5 Reasons Why You Shouldn’t Read From Your Slides

Let’s get one thing straight: presentation slides are meant to enhance your talk. So why do so many presenters think it’s acceptable to queue up their presentation with dozens of content-heavy slides and then read them word for word in front of their audience? If we could issue tickets for every time this occurred, Ethos3 would be the richest company in the history of the world. Still unconvinced that reading directly from a slide is criminal? Consider:

1. It’s Lazy

If you were familiar with the flow and content of your talk, you wouldn’t be reading the slides aloud. Checking to see where you are at in a talk is fine, but relying on your visual aid to hand-hold you through an entire presentation sets off alarms in the audience. Alarms that sound like: “this person didn’t try at all.”

2. It’s Distracting

An old adage for actors is that they should never turn their backs on the audience. Reading directly off your slides is the presentation equivalent; it breaks the focus between you and the audience and makes them feel as if that special “fourth wall” illusion is broken.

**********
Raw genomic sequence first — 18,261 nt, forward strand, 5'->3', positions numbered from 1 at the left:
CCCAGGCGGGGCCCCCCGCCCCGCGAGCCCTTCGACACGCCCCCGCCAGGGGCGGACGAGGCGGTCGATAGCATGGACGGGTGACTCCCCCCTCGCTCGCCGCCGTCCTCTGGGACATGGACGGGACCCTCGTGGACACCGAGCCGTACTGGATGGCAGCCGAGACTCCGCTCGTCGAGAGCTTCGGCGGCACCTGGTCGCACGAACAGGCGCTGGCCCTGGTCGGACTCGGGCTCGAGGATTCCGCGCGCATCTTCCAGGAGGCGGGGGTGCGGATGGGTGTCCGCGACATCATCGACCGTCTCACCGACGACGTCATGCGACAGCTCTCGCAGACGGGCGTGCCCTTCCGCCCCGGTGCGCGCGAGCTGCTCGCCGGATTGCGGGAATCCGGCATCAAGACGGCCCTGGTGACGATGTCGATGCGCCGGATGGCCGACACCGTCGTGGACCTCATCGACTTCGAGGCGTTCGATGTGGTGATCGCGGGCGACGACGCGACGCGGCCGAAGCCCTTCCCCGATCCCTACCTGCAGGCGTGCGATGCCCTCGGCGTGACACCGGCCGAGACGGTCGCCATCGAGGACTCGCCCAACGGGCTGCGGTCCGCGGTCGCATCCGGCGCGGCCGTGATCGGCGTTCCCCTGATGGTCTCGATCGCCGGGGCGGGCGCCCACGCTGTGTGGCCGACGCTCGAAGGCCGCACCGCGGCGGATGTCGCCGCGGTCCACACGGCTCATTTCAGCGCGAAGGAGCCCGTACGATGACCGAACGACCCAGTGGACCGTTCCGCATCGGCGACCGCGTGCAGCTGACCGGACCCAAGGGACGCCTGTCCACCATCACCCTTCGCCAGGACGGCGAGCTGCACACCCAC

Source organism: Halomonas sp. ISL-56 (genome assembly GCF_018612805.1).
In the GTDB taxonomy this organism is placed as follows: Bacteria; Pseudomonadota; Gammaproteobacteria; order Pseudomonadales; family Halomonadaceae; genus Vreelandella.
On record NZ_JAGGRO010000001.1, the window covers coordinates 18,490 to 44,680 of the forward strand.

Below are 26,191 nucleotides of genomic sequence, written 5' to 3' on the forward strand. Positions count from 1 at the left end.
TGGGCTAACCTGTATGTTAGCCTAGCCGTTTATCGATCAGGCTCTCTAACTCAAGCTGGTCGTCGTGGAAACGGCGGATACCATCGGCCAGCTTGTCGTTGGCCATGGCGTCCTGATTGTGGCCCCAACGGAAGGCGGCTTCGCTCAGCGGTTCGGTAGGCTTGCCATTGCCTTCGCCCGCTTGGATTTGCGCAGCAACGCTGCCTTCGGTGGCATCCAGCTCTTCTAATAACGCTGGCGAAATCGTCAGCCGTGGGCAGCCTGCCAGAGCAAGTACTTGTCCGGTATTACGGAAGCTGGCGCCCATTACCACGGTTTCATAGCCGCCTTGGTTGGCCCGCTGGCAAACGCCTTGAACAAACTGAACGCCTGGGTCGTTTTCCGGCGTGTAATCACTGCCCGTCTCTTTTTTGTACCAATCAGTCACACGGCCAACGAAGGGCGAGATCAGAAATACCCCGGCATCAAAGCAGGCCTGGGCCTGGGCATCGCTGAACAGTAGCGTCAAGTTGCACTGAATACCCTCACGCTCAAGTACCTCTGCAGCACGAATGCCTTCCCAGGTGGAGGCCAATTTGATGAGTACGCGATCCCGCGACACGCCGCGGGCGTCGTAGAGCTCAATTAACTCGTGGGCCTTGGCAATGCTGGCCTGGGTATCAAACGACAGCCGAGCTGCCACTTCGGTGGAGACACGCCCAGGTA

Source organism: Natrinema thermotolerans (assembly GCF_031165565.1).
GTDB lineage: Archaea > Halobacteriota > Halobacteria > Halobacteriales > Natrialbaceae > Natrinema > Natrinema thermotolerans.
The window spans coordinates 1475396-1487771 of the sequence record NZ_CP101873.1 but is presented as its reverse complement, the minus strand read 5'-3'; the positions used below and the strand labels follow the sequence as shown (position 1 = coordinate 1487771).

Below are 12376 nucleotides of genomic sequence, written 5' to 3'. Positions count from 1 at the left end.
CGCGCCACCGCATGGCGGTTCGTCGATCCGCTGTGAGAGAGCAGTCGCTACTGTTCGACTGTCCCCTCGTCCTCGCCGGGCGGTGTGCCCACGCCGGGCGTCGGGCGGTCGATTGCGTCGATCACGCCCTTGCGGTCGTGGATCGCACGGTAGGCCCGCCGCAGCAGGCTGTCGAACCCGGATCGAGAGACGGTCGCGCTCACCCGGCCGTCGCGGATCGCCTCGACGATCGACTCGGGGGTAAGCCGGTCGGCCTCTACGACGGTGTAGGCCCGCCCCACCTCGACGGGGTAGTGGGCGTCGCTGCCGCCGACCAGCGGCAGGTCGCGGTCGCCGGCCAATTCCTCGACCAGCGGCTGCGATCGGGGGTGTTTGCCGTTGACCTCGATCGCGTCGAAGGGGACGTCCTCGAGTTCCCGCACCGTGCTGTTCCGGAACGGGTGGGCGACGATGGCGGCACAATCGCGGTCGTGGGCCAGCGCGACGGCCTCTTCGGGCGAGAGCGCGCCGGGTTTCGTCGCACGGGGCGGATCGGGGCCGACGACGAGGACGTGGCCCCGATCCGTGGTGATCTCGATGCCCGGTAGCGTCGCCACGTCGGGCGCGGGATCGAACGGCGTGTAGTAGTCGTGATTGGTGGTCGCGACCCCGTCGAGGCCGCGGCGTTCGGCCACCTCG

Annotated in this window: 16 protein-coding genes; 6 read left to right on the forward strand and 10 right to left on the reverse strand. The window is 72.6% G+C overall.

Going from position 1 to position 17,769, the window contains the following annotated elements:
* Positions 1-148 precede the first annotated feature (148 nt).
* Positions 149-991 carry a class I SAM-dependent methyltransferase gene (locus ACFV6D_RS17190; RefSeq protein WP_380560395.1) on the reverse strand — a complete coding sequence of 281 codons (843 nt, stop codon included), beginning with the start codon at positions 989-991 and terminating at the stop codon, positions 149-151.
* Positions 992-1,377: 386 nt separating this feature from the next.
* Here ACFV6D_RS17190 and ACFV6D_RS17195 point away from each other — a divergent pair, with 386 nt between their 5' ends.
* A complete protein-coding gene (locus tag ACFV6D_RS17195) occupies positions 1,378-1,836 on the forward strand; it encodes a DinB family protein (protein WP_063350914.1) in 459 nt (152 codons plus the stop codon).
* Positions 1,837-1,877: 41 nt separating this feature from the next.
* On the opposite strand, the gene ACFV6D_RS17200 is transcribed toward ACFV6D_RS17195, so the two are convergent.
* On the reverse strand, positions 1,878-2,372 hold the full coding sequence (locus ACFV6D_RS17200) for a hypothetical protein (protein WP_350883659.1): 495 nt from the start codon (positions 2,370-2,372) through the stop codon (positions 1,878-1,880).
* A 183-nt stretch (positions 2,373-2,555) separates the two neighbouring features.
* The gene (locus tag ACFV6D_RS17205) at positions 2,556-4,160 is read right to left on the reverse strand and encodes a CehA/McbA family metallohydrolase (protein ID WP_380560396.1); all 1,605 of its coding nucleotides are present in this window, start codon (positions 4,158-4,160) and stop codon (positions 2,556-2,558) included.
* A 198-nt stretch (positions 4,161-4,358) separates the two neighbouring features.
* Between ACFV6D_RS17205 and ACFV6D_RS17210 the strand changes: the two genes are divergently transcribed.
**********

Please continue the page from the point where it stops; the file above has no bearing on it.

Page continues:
3. It’s Self-Centered

When you give your slides attention instead of your audience, you make a clear statement: my message and ego matter more than the audience. You eliminate eye contact and other nonverbal cues that show you are just as responsive to the listening audience as they are to you.

4. It’s Redundant

Don’t use your slides to repeat an entire message; instead consider using minimal
text to share a key word or idea. Your audience won’t be populated by crash test dummies, they are much smarter than that. Respect their intelligence by not reading redundant information from your slides.

5. It’s a Snooze

There is nothing engaging about reading from a screen to a group that can already see the slides themselves. The lack of surprise will most likely put your audience into REM sleep, wasting an opportunity for them to actively listen.

Your eyes will probably wander over your slides at some point during your presentation, and that’s perfectly acceptable. The real problem only occurs when you replace an engaging, dynamic speech with the agony of a drone-voiced slide reading. Don’t do it, we beg you!

Question: Are you guilty of the crime of reading directly from slides?

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